While the idea of a divinely matched soul mate may be romantic, it poses significant theological problems—and many rabbinic sources reject it.
Comparing current U.S. negotiations with Iran to American dealings with the Soviet Union from the 1950s through the 1980s, Natan Sharansky notes a key difference: during the cold war, the U.S. was willing to walk away from the table in response to Soviet aggression, demanded substantive concessions from Moscow, and took a stand for the human rights of Soviet citizens. When it comes to Iran, not so:
While negotiating with the Soviet Union, U.S. administrations of all stripes felt certain of the moral superiority of their political system over the Soviet one. They felt they were speaking in the name of their people and the free world as a whole, while the leaders of the Soviet regime could speak for no one but themselves and the declining number of true believers still loyal to their ideology.
But in today’s postmodern world, when asserting the superiority of liberal democracy over other regimes seems like the quaint relic of a colonialist past, even the United States appears to have lost the courage of its convictions.
We have yet to see the full consequences of this moral diffidence, but one thing is clear: the loss of America’s self-assured global leadership threatens not only the United States and Israel but also the people of Iran and a growing number of others living under Tehran’s increasingly emboldened rule. Although the hour is growing late, there is still time to change course—before the effects grow more catastrophic still.
Hamas has recently increased its public attacks on Mahmoud Abbas, and is reportedly consulting with other Islamist groups about declaring Gaza an independent state or emirate. Khaled Abu Toameh explains:
Abbas and the Palestinian Authority continue to seek the world’s help and support in establishing an independent Palestinian state in the West Bank, Gaza, and eastern Jerusalem. But they are not telling the world how exactly they intend to achieve this goal, at a time when Hamas is consolidating its grip over the Gaza Strip and making plans to turn it into a separate state. . . .
If and when Hamas carries out its plan and establishes its own sovereign state, . . . the international community, primarily the U.S. and EU, will have to come to terms with the fact that the two-state solution has finally been realized; the Palestinians ended up with two states of their own—an Islamist emirate in the Gaza Strip and a PLO-controlled state in the West Bank.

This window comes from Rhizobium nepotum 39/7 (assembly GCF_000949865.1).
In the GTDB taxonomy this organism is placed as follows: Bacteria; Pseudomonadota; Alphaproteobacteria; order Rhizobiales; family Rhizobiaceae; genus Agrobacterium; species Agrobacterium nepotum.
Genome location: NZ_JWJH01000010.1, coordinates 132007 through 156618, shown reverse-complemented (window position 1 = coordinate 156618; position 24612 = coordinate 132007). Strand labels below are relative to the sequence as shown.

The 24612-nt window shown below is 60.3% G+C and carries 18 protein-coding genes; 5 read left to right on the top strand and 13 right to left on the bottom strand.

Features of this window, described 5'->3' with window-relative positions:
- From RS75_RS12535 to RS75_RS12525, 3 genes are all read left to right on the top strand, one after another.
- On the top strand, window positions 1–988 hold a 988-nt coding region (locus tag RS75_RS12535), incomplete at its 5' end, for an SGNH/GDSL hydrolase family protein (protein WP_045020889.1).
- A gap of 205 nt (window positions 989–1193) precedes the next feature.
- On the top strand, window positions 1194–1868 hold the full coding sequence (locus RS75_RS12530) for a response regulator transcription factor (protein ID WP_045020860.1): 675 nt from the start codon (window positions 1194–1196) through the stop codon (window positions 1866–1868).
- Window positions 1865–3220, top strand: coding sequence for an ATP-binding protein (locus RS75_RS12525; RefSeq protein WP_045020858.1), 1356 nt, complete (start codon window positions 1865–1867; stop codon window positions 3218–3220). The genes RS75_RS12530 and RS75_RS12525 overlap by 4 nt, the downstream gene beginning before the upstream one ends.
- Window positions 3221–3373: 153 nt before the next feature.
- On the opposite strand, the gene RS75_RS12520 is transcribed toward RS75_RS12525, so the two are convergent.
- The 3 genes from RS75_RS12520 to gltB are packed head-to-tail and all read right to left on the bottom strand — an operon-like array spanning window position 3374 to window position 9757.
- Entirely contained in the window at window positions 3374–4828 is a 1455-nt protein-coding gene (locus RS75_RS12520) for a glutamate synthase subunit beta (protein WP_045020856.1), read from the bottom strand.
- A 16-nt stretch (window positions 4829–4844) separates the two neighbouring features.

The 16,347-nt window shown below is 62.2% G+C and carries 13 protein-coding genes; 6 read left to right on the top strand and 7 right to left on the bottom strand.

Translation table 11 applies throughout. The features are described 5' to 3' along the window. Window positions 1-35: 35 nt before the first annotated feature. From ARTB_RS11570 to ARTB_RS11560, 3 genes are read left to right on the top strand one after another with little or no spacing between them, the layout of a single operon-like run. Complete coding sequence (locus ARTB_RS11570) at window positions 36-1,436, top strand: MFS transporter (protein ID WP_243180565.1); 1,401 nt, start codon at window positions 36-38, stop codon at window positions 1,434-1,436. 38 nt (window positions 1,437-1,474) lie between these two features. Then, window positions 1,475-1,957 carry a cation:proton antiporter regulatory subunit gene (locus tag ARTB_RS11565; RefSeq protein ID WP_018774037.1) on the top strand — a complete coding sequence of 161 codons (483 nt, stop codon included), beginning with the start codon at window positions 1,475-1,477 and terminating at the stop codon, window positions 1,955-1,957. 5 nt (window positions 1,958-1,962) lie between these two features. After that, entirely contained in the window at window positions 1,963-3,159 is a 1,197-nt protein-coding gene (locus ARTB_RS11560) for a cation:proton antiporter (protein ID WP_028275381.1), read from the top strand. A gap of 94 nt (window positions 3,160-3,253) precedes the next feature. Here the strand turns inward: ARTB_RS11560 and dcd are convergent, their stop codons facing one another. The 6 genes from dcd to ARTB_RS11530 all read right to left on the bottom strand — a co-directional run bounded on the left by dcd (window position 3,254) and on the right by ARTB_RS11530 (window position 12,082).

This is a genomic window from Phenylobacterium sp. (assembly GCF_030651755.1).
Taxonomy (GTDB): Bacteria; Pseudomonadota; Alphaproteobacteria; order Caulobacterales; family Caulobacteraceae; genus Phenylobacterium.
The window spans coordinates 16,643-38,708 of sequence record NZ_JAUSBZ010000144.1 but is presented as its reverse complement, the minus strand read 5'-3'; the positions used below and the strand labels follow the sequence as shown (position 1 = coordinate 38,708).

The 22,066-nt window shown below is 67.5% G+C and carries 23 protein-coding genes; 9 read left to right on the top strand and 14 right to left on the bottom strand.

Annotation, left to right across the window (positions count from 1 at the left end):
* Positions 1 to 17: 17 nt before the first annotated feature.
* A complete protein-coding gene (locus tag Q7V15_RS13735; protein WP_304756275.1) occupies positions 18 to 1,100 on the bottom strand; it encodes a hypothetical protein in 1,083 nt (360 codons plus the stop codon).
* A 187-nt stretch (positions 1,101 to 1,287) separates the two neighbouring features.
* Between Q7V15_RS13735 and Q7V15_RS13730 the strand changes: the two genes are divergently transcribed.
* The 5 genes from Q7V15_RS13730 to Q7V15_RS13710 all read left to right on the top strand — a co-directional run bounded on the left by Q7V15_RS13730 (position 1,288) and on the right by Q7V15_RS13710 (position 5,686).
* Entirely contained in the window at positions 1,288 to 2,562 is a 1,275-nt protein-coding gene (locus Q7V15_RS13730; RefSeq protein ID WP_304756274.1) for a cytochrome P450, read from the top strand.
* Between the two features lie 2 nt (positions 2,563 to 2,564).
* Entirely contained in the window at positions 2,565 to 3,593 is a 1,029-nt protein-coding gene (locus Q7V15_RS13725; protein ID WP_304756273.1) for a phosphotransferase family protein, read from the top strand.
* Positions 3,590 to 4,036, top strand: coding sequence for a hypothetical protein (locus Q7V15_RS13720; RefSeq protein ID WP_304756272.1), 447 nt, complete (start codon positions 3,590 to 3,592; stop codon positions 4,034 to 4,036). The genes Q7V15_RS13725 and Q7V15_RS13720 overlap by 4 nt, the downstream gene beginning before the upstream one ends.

The Americans and Europeans will also have to listen very carefully to what Hamas is saying: namely, that a Palestinian state in the West Bank or Gaza Strip, or any part of the Palestinian territories, would not end its struggle to destroy Israel and replace it with the State of Greater Palestine.
Meyer Levin’s 1956 novel Compulsion, recently reissued, is a fictionalized account of Nathan Leopold and Richard Loeb’s infamous murder of a fourteen-year-old boy. Although Levin’s perpetrators are named Steiner and Straus, the story sticks closely to the actual facts of the crime, which was committed in 1924. Adam Kirsch examines the case’s grip on the popular imagination, the novel’s understanding of the killers, and Levin’s treatment of the Jewish identity of both criminals and victim:
The killers, both child prodigies who graduated from the University of Chicago while in their teens, had absorbed their moral detachment from famous books: [Dostoevsky’s] Crime and Punishment, where Raskolnikov philosophically justifies his murder of an old woman; Lafcadio’s Adventures, the André Gide novel that introduced the world to the idea of the acte gratuit, the motiveless crime; above all, the works of [Friedrich] Nietzsche, which taught Leopold and Loeb that the superior man, the Übermensch, was not bound by conventional morality. These were the books that created the modern mind, with its constant temptation to nihilism, the belief that everything is permitted because everything is meaningless. . . .